European Interest

Hungary’s Orbán to address critical MEPs

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Hungary’s Prime Minister Viktor Orbán will address the European Parliament on September 11 to debate the rule of law in his country.

Hungary’s Prime Minister Viktor Orbán will address the European Parliament on September 11 to debate the rule of law in his country. The MEPs plan to ask him questions before deciding on September 12 whether Brussels should act.

This could be the first time the European Parliament takes the initiative of recommending that Article 7 be activated and ultimately strip Hungary of its EU voting rights.

In a statement, the Progressive Alliance of Socialists and Democrats (S&Ds) group in the European Parliament noted that there has been a “consistent and sustained attack on basic principles of liberal democracy in Hungary.”

“There are serious concerns in many fields: the functioning of the constitutional and electoral system, the independence of the judiciary and of other institutions, the rights of judges, corruption and conflicts of interest, freedom of expression, academic freedom, the fundamental rights of migrants and economic and social rights. Consequently, the situation in Hungary indeed warrants the launch of the Article 7(1) TEU procedure. The vote on Wednesday is the chance to show that we as Parliamentarians are on the side of democracy, rule of law and the Hungarian people.”

Meanwhile, Euronews online interviewed Tibor Szanyi, head of the EP-delegation of the Hungarian Socialist Party (MSZP) and vice-president of the Hungarian Socialist Party. He said: “I can only hope that finally the EPP [European People’s Party] leaders will prove to have sufficient political will, and leverage on Orbán to respect European values, and to start restoring democratic governance, the rule of law, and social justice in my country.”

Casba Molnár, a member of Demokratikus Koalíció / Group of the Progressive Alliance of Socialists and Democrats in the European Parliament, told Euronews that the EPP should have “launched the exclusion of Fidesz from its community a long time ago”.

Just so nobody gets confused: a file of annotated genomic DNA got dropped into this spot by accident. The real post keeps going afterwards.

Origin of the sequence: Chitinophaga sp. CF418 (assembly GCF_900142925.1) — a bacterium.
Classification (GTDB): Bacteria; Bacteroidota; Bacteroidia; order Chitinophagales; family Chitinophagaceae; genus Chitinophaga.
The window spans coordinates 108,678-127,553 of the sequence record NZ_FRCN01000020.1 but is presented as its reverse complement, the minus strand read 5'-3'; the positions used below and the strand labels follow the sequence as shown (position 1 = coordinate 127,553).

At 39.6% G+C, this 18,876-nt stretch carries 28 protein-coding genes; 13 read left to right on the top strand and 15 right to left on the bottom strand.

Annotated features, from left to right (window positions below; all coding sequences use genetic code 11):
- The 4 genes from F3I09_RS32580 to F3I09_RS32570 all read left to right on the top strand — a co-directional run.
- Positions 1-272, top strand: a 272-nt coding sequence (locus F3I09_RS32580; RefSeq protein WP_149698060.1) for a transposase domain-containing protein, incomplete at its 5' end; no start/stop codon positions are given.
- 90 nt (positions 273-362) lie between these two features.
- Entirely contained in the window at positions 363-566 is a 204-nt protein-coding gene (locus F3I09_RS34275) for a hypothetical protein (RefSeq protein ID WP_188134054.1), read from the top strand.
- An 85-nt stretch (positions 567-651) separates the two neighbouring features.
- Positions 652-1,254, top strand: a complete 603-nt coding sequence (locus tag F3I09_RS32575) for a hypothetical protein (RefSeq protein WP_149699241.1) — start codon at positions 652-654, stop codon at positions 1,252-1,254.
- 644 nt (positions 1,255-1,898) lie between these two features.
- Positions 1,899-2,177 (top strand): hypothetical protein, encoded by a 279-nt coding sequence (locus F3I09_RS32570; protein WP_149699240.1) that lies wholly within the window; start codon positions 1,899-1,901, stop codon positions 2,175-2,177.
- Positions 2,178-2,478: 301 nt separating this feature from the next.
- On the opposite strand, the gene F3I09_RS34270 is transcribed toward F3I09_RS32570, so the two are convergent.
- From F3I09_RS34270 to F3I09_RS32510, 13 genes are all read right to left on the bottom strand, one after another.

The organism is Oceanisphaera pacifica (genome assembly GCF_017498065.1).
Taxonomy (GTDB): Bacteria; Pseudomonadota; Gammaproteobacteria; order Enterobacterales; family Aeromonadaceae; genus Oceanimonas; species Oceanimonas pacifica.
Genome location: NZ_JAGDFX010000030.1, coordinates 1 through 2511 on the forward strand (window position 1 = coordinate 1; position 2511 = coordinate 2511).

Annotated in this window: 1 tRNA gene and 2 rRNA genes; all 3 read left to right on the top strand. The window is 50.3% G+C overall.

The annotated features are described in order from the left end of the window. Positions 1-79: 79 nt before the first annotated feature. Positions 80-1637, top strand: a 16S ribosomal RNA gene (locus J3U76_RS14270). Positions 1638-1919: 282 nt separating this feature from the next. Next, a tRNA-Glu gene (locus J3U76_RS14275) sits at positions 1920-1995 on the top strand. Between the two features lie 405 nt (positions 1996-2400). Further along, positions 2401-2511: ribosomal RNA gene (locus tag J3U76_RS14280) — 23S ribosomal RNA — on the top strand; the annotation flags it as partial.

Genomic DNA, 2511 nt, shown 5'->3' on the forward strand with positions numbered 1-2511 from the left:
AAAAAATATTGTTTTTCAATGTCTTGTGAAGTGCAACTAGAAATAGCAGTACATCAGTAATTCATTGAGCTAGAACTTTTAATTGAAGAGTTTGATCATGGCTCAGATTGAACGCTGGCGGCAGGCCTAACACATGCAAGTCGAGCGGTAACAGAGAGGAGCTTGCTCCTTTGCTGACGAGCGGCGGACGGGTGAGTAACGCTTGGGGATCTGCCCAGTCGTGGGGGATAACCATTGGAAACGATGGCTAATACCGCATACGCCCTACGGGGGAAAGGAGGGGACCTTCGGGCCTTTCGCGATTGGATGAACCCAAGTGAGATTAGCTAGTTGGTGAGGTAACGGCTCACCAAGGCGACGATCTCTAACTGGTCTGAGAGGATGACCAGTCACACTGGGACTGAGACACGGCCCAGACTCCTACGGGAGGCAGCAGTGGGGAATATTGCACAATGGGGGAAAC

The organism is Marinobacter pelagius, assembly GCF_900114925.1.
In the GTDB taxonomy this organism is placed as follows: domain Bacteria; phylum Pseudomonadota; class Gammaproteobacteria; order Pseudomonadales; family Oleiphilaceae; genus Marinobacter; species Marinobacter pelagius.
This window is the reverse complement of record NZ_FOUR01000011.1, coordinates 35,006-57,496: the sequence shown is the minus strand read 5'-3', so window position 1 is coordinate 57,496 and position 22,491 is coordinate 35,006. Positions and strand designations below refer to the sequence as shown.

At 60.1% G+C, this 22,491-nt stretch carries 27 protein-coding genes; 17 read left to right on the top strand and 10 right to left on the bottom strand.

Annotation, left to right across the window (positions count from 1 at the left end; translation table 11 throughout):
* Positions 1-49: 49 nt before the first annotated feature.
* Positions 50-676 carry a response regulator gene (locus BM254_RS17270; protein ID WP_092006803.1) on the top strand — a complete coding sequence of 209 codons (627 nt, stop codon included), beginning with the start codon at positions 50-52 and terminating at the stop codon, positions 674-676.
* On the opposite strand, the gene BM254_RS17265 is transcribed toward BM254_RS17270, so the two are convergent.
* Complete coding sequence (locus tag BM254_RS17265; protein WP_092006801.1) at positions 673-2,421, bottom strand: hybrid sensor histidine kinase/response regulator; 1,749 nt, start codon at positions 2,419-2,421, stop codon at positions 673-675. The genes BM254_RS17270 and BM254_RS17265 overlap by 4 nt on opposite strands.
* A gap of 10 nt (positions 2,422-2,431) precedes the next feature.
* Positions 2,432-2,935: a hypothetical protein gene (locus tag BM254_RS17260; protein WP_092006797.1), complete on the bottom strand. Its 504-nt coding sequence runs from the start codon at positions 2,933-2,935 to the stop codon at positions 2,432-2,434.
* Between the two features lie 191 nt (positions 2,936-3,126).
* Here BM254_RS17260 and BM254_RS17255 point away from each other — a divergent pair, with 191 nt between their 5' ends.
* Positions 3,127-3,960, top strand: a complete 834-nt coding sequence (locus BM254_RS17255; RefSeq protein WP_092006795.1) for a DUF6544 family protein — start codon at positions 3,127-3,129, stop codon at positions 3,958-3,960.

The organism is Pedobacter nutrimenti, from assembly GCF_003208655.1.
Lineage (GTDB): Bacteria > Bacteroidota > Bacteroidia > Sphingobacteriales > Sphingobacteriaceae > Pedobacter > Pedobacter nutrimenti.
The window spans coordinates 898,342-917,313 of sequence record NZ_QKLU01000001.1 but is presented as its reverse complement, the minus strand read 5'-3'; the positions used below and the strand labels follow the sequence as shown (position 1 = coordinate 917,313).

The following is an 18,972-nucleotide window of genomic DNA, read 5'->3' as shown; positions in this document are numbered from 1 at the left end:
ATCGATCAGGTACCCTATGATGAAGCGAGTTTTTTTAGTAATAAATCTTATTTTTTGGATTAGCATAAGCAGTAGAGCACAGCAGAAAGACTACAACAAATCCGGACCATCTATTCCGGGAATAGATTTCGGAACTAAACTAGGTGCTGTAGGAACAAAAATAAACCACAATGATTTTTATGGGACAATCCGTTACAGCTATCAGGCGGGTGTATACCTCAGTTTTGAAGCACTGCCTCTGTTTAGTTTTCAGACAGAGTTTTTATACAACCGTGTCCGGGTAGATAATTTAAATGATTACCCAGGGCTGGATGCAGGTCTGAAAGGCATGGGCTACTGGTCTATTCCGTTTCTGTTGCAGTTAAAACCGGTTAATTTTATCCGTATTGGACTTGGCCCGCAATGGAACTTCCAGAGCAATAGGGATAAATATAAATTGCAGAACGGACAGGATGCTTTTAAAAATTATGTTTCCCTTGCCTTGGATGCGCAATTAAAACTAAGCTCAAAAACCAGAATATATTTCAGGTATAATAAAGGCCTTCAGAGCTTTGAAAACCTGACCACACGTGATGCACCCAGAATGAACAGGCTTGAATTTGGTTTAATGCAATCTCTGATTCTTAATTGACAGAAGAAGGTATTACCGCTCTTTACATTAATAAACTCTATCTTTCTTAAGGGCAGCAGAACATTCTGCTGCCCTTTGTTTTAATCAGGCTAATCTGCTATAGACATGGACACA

Another Hungarian MEP Péter Niedermüller, member of the European Parliament’s Socialists & Democrats (S&D) group, noted that the policies of Fidesz are highly contrary to what can be called European Christian democracy.

“Since 2010, Orbán and his party have systematically breached the rule of law both at the national and international level,” said Niedermüller. “He continuously goes against core European values, such as freedom and openness. Hence, even moderate members of the EPP are said to be having enough of his destructive politics and are willing to vote in favour of triggering Article 7.”

In a separate report, Deutsche Welle (DW), Germany’s international broadcaster, interviewed Marta Pardavi, whose organisation represents and defends asylum seekers in Hungary. She described to DW what happened after a recent appearance before the civil liberties committee in the European Parliament. “My name and my picture and those of my colleagues who come to Brussels to talk about the rule-of-law problems in Hungary are always targeted after these events. It’s not only a fear but based on evidence that I know that this will be happening.”

MEP Judith Sargentini (Group of the Greens/European Free Alliance) says this kind of behaviour has no place in the EU. As the legislature’s rapporteur on Hungary, the Dutch lawmaker is urging her counterparts to support her recommendations to launch Article 7.

Sargentini’s report says Orban’s attacks on the press, the judiciary, migrants and refugees, rights of minorities are a “systemic threat” to the EU’s fundamental principles.

“We lose legitimacy in our human rights stance and our values of democracy outside of the union if we let this happen inside,” she told DW. “But the main issue is that Hungarian citizens are losing out on an inclusive democracy.”

Hungarian government spokesman Zoltan Kovacs told reporters, however, that Sargentini’s report is a “pack of lies”.

“The real motive behind it is our stance on illegal migration,” Kovacs said. “This is a desperate attempt on behalf of pro-migrant, pro-migration political groups to put Hungary on trial.”

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